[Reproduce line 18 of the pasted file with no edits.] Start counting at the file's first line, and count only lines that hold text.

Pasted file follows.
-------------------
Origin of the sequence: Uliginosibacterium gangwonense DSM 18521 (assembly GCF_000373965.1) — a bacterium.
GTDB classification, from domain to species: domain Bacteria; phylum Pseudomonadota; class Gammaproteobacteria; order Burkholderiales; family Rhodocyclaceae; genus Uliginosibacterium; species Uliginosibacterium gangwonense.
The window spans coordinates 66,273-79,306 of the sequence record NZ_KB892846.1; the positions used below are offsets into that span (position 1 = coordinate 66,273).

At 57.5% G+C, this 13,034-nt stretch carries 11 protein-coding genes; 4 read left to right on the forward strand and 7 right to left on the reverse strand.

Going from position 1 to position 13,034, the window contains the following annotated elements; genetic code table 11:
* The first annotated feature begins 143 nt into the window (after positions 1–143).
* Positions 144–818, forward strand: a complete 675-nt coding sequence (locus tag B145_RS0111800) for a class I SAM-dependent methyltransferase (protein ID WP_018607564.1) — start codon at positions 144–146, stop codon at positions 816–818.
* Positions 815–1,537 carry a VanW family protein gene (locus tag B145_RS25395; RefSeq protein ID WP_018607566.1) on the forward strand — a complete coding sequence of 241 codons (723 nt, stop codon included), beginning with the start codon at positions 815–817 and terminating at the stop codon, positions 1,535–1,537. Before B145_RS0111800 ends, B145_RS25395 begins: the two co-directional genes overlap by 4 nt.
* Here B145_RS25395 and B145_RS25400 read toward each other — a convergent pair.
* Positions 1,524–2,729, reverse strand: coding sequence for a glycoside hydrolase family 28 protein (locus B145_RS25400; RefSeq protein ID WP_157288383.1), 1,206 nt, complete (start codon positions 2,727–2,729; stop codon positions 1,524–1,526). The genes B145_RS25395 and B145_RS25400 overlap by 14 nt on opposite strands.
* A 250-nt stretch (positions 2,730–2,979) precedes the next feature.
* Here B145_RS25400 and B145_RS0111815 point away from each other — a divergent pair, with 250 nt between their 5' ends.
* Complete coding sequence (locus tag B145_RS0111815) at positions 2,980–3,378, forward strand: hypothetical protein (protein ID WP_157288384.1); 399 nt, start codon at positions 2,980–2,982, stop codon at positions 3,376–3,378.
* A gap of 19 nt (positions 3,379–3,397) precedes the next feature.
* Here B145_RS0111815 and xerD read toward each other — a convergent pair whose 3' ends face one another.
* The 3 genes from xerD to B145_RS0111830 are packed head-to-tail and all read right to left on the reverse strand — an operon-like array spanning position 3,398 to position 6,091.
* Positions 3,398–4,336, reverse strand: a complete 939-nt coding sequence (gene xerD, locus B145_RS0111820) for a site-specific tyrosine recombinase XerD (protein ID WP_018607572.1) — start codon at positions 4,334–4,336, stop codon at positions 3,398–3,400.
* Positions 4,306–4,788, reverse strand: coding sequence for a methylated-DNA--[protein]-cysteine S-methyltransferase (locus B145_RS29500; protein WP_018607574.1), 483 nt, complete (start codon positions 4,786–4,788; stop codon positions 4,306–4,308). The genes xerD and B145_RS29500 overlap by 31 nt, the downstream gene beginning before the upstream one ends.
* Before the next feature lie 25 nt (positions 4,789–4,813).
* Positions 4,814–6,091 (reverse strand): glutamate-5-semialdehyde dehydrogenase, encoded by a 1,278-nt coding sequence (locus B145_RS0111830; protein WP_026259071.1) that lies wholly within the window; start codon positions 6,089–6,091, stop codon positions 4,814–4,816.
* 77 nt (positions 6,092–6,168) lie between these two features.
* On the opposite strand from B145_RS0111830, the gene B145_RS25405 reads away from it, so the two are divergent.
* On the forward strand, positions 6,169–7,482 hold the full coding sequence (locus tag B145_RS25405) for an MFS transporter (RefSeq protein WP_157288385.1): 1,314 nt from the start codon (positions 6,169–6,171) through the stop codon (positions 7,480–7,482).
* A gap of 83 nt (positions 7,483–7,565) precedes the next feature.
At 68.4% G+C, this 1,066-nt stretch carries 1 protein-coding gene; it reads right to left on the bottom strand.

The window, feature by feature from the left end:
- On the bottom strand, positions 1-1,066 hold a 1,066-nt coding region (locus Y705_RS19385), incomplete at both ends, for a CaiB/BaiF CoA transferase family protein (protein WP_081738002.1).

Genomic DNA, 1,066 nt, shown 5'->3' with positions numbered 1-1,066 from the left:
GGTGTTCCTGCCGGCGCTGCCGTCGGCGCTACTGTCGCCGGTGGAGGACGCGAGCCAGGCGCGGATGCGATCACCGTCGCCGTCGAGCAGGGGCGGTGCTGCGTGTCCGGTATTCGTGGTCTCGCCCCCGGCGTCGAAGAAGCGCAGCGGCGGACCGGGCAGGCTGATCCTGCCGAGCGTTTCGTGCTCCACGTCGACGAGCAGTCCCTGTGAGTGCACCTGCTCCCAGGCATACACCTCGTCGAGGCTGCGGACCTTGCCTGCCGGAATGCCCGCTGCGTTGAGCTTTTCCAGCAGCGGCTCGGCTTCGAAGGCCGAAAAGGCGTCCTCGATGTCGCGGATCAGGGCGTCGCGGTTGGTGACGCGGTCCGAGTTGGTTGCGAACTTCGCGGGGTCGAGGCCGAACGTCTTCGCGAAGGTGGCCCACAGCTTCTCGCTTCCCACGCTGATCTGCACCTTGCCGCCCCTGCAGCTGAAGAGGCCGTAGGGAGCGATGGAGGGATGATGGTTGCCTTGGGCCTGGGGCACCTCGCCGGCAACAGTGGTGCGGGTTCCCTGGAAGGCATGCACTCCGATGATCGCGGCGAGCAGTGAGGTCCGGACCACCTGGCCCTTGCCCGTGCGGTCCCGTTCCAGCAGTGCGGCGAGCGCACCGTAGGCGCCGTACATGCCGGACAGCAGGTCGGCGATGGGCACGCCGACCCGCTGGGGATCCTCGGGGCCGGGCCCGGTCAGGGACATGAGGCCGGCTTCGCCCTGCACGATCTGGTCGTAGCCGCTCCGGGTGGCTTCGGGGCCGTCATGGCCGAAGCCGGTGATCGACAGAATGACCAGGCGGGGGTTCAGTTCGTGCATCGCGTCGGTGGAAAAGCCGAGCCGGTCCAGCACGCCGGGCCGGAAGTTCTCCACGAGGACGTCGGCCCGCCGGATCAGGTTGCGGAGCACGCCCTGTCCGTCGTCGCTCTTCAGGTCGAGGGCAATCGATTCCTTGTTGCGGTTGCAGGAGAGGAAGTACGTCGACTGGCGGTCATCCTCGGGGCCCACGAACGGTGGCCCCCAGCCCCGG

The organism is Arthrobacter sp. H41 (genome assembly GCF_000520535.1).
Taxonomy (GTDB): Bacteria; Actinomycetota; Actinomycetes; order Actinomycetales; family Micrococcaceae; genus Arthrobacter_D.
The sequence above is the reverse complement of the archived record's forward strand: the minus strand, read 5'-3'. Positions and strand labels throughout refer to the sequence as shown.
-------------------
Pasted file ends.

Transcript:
* Positions 4,306–4,788, reverse strand: coding sequence for a methylated-DNA--[protein]-cysteine S-methyltransferase (locus B145_RS29500; protein WP_018607574.1), 483 nt, complete (start codon positions 4,786–4,788; stop codon positions 4,306–4,308). The genes xerD and B145_RS29500 overlap by 31 nt, the downstream gene beginning before the upstream one ends.